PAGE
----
The Atlantic

Your Body is a Teeming Battleground

It’s time to rethink the quest to control aging, death, and disease—and the fear of mortality that fuels it.
Source: Jules Julien

I went to medical school, at least in part, to get to know death and perhaps to make my peace with it. So did many of my doctor friends, as I would find out. One day—usually when you’re young, though sometimes later—the thought hits you: You really are going to die. That moment is shocking, frightening, terrible. You try to pretend it hasn’t happened (it’s only a thought, after all), and you go about your business, worrying about this or that, until the day you put your hand to your neck—in the shower, say—and … What is that? Those hard lumps that you know, at first touch, should not be there? But there they are, and they mean death. Your death, and you can’t pretend anymore.

I never wanted to be surprised that way, and I thought that if I became a doctor and saw a lot of death, I might get used to it; it wouldn’t surprise me, and I could learn to live with it. My strategy worked pretty well. Over the decades, from all my patients, I learned that I would be well until I got sick and that keeping people healthy, at an ever-rising cost.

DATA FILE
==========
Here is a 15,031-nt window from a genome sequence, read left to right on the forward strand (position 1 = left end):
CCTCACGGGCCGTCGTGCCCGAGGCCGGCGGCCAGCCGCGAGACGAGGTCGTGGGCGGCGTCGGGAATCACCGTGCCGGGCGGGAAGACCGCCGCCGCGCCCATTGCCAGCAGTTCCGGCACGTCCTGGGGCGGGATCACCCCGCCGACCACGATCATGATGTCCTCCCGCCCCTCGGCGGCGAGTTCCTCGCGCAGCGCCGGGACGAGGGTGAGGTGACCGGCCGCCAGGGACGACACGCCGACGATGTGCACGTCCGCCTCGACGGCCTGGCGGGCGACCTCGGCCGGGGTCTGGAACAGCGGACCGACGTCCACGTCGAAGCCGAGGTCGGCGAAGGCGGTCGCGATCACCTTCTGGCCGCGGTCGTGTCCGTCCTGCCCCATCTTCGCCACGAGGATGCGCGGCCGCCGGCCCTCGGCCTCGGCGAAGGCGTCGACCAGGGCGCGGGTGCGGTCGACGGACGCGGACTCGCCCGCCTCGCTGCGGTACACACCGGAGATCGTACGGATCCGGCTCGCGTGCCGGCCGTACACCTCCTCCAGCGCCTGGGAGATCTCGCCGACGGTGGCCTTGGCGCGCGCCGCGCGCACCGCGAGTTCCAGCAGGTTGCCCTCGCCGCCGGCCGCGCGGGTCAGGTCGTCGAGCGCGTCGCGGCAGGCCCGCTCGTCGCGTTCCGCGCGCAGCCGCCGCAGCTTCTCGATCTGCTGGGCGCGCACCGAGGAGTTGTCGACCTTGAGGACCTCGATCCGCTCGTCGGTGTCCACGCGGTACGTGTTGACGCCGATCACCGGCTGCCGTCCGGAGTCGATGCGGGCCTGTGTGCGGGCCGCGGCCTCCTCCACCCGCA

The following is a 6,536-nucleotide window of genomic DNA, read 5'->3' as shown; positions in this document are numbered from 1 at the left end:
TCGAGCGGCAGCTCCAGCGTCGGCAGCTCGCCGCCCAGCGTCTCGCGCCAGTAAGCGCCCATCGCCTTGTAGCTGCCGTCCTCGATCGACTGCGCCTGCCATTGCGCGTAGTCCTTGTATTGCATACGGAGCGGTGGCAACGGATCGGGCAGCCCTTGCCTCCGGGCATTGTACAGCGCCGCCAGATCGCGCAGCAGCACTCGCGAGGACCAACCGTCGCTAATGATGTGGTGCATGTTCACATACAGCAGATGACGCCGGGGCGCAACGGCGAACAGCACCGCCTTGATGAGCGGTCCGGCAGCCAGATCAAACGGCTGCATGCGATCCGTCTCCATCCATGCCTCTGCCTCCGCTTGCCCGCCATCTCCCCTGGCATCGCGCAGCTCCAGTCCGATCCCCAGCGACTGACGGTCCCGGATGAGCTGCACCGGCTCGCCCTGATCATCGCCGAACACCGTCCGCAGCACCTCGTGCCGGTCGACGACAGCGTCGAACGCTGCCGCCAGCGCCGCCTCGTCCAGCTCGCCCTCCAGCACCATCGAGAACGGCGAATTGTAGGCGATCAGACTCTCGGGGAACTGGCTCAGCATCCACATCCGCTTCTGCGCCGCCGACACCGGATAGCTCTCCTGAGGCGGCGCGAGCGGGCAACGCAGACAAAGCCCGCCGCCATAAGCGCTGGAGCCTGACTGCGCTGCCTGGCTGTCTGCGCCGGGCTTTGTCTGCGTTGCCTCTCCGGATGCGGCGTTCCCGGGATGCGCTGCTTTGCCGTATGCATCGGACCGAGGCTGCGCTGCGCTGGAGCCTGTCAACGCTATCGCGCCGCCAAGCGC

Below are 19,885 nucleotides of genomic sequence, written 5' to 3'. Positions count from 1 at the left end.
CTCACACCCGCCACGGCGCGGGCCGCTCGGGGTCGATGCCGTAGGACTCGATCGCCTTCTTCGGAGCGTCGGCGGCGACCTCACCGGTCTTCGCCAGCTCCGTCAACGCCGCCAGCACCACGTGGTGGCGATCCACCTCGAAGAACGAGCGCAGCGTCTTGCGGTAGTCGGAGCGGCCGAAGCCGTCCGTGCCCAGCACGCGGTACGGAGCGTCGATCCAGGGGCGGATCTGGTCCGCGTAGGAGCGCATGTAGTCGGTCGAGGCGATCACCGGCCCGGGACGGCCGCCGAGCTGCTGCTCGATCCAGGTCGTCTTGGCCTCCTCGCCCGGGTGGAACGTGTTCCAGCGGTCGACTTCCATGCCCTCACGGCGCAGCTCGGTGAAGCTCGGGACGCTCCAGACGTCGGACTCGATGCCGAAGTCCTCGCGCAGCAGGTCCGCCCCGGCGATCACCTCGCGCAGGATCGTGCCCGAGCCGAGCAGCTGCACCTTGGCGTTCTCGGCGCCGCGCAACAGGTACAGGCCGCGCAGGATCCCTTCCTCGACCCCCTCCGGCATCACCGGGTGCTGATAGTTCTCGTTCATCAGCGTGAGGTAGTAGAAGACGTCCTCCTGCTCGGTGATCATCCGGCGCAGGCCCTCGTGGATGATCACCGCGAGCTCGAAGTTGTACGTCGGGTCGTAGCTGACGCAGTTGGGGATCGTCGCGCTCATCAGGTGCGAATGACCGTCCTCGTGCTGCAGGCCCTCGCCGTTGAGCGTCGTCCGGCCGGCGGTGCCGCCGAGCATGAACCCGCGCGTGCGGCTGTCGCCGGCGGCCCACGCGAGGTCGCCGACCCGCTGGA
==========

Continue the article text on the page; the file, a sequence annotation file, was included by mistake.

You're reading a preview, sign up to read more.

More from The Atlantic

The Atlantic6 min readPolitics
The ‘Death Penalty’s Dred Scott’ Lives On
In 1987, the Supreme Court came within one vote of eliminating capital punishment in Georgia based on evidence of racial disparities. Instead, it created a precedent that civil-rights advocates have been fighting for decades.
The Atlantic5 min readScience
Saturn’s Largest Moon Would Make an Unbelievable Vacation Spot
You’d need an oxygen mask and enough layers to contend with beyond-freezing temperatures, but could leave the sunscreen at home.
The Atlantic9 min readReligion & Spirituality
The Illiberal Right Throws a Tantrum
A faction of the religious right has concluded that if liberal democracy does not guarantee victory, then it must be abandoned.